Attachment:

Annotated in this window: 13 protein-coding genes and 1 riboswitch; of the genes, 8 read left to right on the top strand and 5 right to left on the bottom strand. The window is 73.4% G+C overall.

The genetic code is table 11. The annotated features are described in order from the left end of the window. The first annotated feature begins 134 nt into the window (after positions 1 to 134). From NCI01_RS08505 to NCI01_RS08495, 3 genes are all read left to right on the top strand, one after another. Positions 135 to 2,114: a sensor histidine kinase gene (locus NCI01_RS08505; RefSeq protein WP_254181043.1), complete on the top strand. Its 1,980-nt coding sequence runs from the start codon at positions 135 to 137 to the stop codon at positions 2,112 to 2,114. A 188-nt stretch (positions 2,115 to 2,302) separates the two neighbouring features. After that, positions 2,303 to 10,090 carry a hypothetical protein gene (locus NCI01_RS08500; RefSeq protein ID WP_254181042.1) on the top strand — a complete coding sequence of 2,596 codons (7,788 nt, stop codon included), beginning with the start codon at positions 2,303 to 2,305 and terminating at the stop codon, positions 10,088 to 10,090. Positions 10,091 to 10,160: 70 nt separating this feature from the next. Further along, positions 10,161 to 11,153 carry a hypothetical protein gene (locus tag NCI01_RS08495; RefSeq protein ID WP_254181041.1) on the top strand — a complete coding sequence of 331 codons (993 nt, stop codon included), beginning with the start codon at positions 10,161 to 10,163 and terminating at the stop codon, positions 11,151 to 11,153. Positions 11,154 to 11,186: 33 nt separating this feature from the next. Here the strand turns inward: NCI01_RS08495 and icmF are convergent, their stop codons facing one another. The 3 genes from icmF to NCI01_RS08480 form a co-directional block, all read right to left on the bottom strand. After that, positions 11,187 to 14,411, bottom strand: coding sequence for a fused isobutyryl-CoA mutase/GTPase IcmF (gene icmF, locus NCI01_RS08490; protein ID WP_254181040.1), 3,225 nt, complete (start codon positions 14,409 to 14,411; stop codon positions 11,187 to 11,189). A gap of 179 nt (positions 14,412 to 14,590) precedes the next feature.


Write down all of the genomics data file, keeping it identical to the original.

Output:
Annotated in this window: 13 protein-coding genes and 1 riboswitch; of the genes, 8 read left to right on the top strand and 5 right to left on the bottom strand. The window is 73.4% G+C overall.

The genetic code is table 11. The annotated features are described in order from the left end of the window. The first annotated feature begins 134 nt into the window (after positions 1 to 134). From NCI01_RS08505 to NCI01_RS08495, 3 genes are all read left to right on the top strand, one after another. Positions 135 to 2,114: a sensor histidine kinase gene (locus NCI01_RS08505; RefSeq protein WP_254181043.1), complete on the top strand. Its 1,980-nt coding sequence runs from the start codon at positions 135 to 137 to the stop codon at positions 2,112 to 2,114. A 188-nt stretch (positions 2,115 to 2,302) separates the two neighbouring features. After that, positions 2,303 to 10,090 carry a hypothetical protein gene (locus NCI01_RS08500; RefSeq protein ID WP_254181042.1) on the top strand — a complete coding sequence of 2,596 codons (7,788 nt, stop codon included), beginning with the start codon at positions 2,303 to 2,305 and terminating at the stop codon, positions 10,088 to 10,090. Positions 10,091 to 10,160: 70 nt separating this feature from the next. Further along, positions 10,161 to 11,153 carry a hypothetical protein gene (locus tag NCI01_RS08495; RefSeq protein ID WP_254181041.1) on the top strand — a complete coding sequence of 331 codons (993 nt, stop codon included), beginning with the start codon at positions 10,161 to 10,163 and terminating at the stop codon, positions 11,151 to 11,153. Positions 11,154 to 11,186: 33 nt separating this feature from the next. Here the strand turns inward: NCI01_RS08495 and icmF are convergent, their stop codons facing one another. The 3 genes from icmF to NCI01_RS08480 form a co-directional block, all read right to left on the bottom strand. After that, positions 11,187 to 14,411, bottom strand: coding sequence for a fused isobutyryl-CoA mutase/GTPase IcmF (gene icmF, locus NCI01_RS08490; protein ID WP_254181040.1), 3,225 nt, complete (start codon positions 14,409 to 14,411; stop codon positions 11,187 to 11,189). A gap of 179 nt (positions 14,412 to 14,590) precedes the next feature.